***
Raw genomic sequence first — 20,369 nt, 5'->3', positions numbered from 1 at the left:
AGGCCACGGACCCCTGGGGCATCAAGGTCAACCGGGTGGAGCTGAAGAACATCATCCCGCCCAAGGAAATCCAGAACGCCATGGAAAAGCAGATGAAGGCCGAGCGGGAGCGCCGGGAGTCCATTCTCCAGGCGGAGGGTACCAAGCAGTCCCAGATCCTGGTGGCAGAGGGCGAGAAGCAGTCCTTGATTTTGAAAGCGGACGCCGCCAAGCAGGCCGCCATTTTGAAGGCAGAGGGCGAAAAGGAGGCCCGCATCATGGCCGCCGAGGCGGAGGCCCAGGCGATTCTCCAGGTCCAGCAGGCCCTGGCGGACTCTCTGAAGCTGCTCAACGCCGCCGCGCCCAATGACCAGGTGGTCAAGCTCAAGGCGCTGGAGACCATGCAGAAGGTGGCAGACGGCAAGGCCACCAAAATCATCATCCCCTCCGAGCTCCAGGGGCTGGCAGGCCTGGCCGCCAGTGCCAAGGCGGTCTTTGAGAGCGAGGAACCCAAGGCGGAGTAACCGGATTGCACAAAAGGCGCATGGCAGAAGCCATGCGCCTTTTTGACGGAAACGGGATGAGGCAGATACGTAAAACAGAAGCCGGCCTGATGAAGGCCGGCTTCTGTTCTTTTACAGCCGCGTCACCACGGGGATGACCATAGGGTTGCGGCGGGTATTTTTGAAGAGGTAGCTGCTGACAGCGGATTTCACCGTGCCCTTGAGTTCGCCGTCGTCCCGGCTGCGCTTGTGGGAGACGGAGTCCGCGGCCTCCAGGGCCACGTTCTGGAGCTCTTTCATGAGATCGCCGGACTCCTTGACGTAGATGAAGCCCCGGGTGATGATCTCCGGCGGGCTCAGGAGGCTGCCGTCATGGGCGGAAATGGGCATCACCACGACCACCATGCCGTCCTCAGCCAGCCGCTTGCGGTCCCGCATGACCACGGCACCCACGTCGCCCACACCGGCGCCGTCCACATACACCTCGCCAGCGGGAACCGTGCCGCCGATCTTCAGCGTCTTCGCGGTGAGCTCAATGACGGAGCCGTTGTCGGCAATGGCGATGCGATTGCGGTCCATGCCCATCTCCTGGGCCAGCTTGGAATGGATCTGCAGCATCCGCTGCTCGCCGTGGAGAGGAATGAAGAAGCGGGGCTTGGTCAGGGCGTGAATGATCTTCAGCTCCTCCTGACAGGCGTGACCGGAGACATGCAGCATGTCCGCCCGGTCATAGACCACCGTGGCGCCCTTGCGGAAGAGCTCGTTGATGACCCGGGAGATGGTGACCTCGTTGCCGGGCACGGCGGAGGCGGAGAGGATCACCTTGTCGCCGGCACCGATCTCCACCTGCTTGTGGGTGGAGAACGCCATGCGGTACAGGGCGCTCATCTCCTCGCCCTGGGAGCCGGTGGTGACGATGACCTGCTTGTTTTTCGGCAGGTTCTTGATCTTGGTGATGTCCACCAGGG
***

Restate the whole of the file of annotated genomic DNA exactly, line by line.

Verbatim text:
Raw genomic sequence first — 20,369 nt, 5'->3', positions numbered from 1 at the left:
AGGCCACGGACCCCTGGGGCATCAAGGTCAACCGGGTGGAGCTGAAGAACATCATCCCGCCCAAGGAAATCCAGAACGCCATGGAAAAGCAGATGAAGGCCGAGCGGGAGCGCCGGGAGTCCATTCTCCAGGCGGAGGGTACCAAGCAGTCCCAGATCCTGGTGGCAGAGGGCGAGAAGCAGTCCTTGATTTTGAAAGCGGACGCCGCCAAGCAGGCCGCCATTTTGAAGGCAGAGGGCGAAAAGGAGGCCCGCATCATGGCCGCCGAGGCGGAGGCCCAGGCGATTCTCCAGGTCCAGCAGGCCCTGGCGGACTCTCTGAAGCTGCTCAACGCCGCCGCGCCCAATGACCAGGTGGTCAAGCTCAAGGCGCTGGAGACCATGCAGAAGGTGGCAGACGGCAAGGCCACCAAAATCATCATCCCCTCCGAGCTCCAGGGGCTGGCAGGCCTGGCCGCCAGTGCCAAGGCGGTCTTTGAGAGCGAGGAACCCAAGGCGGAGTAACCGGATTGCACAAAAGGCGCATGGCAGAAGCCATGCGCCTTTTTGACGGAAACGGGATGAGGCAGATACGTAAAACAGAAGCCGGCCTGATGAAGGCCGGCTTCTGTTCTTTTACAGCCGCGTCACCACGGGGATGACCATAGGGTTGCGGCGGGTATTTTTGAAGAGGTAGCTGCTGACAGCGGATTTCACCGTGCCCTTGAGTTCGCCGTCGTCCCGGCTGCGCTTGTGGGAGACGGAGTCCGCGGCCTCCAGGGCCACGTTCTGGAGCTCTTTCATGAGATCGCCGGACTCCTTGACGTAGATGAAGCCCCGGGTGATGATCTCCGGCGGGCTCAGGAGGCTGCCGTCATGGGCGGAAATGGGCATCACCACGACCACCATGCCGTCCTCAGCCAGCCGCTTGCGGTCCCGCATGACCACGGCACCCACGTCGCCCACACCGGCGCCGTCCACATACACCTCGCCAGCGGGAACCGTGCCGCCGATCTTCAGCGTCTTCGCGGTGAGCTCAATGACGGAGCCGTTGTCGGCAATGGCGATGCGATTGCGGTCCATGCCCATCTCCTGGGCCAGCTTGGAATGGATCTGCAGCATCCGCTGCTCGCCGTGGAGAGGAATGAAGAAGCGGGGCTTGGTCAGGGCGTGAATGATCTTCAGCTCCTCCTGACAGGCGTGACCGGAGACATGCAGCATGTCCGCCCGGTCATAGACCACCGTGGCGCCCTTGCGGAAGAGCTCGTTGATGACCCGGGAGATGGTGACCTCGTTGCCGGGCACGGCGGAGGCGGAGAGGATCACCTTGTCGCCGGCACCGATCTCCACCTGCTTGTGGGTGGAGAACGCCATGCGGTACAGGGCGCTCATCTCCTCGCCCTGGGAGCCGGTGGTGACGATGACCTGCTTGTTTTTCGGCAGGTTCTTGATCTTGGTGATGTCCACCAGGG